In 1946 conservatives pushed through Congress the Administrative Procedure Act, to, in Stuntz’s words, “rein in the executive agencies through which New Dealers regulated the economy, chiefly by making those agencies more open.” Just imagine the terrible world we would live in if today’s miasma of alphabet-soup bureaus and departments could act without formal rules or public scrutiny.

Indeed, he views transparency as “a tax on activist government.” Put bluntly, micro-managing bureaucrats won’t want to throw out zillions of new ideas if citizens are likely to see how crazy most of them are. So officials will choose status quo over new regulation.

The Harvard law professor also dislikes privacy because, seriously, he thinks it most helps rich people. Consider the Fourth Amendment. It “protects houses more than apartments, private spaces more than public ones, and passengers in cars more than those who ride buses and subways.”

Indeed, it’s worse than that. The Fourth and Fifth Amendments were drafted by discreditable people. Writes Stuntz: “Constitutional texts designed by rich slaveholders in the late eighteenth century — texts used by rich corporations to protect laissez-faire economics in the late nineteenth century — became, in the late twentieth century, the chief means of protecting black suspects from abusive white cops.” Imagine the indignity!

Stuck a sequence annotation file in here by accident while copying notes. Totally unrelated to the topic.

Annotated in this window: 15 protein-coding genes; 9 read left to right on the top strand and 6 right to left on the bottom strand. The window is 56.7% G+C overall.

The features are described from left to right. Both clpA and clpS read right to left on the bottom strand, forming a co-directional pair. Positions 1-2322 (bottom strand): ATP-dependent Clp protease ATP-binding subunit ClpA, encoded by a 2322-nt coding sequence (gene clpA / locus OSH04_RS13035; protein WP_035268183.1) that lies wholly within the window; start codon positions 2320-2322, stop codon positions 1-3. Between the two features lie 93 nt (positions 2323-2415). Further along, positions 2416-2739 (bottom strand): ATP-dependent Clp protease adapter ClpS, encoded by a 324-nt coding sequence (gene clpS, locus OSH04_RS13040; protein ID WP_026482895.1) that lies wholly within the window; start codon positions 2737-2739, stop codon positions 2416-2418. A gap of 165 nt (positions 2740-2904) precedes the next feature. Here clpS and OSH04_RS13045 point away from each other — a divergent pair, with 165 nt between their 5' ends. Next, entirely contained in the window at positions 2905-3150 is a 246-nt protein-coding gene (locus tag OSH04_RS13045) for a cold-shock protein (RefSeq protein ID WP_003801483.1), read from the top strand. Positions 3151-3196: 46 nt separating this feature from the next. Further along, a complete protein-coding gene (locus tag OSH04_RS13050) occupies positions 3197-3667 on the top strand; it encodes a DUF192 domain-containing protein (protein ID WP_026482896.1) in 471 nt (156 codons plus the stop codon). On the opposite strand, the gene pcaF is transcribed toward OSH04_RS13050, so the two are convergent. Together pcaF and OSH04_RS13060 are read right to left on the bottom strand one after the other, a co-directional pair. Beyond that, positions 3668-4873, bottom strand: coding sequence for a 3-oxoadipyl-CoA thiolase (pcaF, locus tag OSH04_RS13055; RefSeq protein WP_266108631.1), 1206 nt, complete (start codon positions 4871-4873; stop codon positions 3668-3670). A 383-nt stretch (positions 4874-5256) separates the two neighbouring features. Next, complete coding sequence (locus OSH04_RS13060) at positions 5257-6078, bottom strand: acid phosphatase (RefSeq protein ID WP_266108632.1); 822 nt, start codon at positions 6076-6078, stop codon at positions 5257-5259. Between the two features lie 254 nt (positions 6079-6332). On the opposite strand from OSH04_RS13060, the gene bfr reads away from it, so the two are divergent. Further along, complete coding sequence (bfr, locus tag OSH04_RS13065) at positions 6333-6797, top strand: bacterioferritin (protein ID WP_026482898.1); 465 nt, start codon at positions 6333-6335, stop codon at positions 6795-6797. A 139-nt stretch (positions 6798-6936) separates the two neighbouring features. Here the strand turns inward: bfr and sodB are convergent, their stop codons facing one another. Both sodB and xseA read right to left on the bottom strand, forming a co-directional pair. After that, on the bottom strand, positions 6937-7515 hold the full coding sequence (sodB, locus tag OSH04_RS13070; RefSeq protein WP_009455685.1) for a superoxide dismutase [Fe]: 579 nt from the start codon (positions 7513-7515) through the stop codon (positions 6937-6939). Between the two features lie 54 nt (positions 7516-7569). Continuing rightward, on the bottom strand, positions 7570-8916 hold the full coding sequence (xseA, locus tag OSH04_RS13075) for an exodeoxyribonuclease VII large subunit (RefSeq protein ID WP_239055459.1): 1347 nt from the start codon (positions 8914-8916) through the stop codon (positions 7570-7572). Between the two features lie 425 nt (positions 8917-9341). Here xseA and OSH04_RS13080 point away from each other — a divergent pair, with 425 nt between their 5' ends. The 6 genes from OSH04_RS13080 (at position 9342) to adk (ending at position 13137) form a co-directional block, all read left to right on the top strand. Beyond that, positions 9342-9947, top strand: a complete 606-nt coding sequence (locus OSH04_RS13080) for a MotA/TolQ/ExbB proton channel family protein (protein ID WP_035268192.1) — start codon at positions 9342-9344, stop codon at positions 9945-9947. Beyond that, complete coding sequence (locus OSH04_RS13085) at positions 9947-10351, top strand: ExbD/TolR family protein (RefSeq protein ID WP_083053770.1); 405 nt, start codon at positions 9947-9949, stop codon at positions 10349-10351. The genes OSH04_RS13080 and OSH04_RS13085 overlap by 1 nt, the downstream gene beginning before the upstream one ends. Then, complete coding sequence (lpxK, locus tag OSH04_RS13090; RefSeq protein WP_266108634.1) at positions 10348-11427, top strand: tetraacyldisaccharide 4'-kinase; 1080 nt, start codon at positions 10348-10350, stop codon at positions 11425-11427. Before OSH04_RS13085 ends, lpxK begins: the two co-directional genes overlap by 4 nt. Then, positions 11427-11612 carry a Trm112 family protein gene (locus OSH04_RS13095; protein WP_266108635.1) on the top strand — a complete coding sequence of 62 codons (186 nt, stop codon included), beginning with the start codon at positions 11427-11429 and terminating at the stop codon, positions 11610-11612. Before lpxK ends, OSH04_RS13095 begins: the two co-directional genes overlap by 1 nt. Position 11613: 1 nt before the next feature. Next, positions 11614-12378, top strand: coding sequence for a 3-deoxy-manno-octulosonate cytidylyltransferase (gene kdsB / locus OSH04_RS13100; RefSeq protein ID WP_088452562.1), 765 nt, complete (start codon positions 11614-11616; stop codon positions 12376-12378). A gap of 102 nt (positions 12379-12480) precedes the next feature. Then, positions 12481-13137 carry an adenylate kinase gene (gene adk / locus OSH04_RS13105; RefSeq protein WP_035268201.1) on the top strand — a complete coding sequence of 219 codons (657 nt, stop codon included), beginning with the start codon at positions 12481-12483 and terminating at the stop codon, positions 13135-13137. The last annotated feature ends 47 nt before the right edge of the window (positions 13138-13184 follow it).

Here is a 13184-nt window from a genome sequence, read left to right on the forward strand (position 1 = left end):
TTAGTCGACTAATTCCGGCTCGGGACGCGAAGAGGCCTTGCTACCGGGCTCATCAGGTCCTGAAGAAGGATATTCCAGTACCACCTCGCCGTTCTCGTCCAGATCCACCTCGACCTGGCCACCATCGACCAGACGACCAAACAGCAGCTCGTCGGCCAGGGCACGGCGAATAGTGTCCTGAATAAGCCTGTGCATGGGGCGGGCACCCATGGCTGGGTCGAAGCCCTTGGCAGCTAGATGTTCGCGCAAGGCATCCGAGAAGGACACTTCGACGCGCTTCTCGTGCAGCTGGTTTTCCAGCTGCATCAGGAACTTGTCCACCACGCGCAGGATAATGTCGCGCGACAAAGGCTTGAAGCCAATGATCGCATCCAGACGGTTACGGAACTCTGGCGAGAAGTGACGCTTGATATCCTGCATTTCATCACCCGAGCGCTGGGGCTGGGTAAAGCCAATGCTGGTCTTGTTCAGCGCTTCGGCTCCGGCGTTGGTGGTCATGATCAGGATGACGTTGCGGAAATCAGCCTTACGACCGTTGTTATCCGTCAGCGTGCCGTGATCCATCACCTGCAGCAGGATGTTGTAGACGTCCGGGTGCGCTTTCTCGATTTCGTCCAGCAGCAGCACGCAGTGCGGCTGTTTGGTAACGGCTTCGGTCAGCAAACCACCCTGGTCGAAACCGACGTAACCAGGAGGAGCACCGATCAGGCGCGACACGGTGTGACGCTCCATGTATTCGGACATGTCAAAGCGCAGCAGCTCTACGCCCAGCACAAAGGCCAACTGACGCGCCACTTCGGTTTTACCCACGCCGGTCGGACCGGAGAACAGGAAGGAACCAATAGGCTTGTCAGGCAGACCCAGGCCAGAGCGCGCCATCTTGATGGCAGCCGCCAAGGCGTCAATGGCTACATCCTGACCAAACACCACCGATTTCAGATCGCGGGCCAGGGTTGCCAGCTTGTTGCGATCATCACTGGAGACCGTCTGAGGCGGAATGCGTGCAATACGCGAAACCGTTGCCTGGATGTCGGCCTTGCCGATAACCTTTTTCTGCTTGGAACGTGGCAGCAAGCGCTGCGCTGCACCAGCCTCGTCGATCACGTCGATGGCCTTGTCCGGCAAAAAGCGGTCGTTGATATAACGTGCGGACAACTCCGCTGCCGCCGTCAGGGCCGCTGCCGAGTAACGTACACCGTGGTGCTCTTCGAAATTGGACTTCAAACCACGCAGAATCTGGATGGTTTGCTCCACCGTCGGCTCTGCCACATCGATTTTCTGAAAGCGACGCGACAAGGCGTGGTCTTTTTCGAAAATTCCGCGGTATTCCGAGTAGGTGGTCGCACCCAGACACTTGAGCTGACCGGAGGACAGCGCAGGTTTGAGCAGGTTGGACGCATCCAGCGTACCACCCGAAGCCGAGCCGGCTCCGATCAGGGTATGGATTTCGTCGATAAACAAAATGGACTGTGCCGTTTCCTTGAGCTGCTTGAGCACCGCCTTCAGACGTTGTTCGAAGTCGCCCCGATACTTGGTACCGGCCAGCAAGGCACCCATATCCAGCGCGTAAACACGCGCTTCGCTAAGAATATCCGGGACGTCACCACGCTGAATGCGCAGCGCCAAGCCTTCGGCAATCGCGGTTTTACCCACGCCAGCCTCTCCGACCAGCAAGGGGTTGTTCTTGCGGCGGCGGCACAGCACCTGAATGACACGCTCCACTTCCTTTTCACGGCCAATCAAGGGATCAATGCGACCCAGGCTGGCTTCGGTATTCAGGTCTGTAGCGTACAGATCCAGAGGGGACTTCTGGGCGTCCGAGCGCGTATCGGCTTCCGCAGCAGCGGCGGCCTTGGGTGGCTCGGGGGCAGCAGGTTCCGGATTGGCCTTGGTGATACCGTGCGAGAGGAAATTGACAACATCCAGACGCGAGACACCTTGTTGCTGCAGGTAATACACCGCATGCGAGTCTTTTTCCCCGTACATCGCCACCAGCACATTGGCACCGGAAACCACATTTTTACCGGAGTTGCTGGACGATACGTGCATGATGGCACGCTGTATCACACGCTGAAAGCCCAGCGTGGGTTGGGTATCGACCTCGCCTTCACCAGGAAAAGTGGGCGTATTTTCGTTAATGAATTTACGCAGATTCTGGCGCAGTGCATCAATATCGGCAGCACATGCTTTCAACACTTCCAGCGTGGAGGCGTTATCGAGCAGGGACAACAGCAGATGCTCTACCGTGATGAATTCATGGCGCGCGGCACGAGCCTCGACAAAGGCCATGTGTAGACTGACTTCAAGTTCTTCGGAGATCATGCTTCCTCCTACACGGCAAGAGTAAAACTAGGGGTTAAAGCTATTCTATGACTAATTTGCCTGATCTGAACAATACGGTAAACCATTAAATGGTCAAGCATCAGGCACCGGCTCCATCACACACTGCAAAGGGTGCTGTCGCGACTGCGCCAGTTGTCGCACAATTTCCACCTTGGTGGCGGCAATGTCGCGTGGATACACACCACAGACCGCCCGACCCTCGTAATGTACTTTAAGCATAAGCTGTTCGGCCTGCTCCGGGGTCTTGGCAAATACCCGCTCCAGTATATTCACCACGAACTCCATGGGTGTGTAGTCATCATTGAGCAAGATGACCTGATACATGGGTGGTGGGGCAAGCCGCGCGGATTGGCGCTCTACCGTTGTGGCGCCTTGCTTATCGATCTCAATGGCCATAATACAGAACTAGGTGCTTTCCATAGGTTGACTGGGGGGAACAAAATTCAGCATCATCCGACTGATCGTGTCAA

Now, Stuntz says that he’s not against privacy and transparency. In his view: “The best way to stop the nightmare [of leaks from Kenneth Starr’s investigation of President Bill Clinton] from happening is to limit not what information officials can gather, but what they can do with the information they find.”

It’s a curious argument to make in a world in which most information, like that gathered by Ken Starr, is leaked as quickly as it is collected. Better to deal with “root causes” by barring the collection in the first place.

NO SURPRISE, STUNTZ’S ARTICLE stirred up a liberal hornet’s nest. In his rebuttal to his critics, he pulled out the big guns. Today’s privacy standards might have prevented creation of the income tax. (Oh, would that were only true!)

And, yes, privacy considerations probably would have prevented passage of the Civil Rights Act. There, that does it. If you’re for privacy, your views would have left segregation in place. Egads!

Of course, the danger today is not that anyone is going to re-create the Jim Crow laws. Rather, it is the development and constant expansion of an extraordinary racial spoils system, which taints politics, education, and even social relations.

Stuntz concludes with a clarion call for dismantling roadblocks to hyper-activist government. He warns liberals: “Limits on government power that look wise when the other side holds the reins sometimes look foolish when your side is in charge.”

And vice versa.

Stuntz makes some serious arguments and obviously neither privacy nor transparency can be treated as absolutes. Nevertheless, conservatives, especially those now in power, are far too careless and cavalier in dismissing the importance of both values.

Properly understood and deployed, the right to privacy (as well as government transparency) could be a powerful tool for limiting government. Conservatives should take note.

Doug Bandow
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Doug Bandow is a Senior Fellow at the Cato Institute.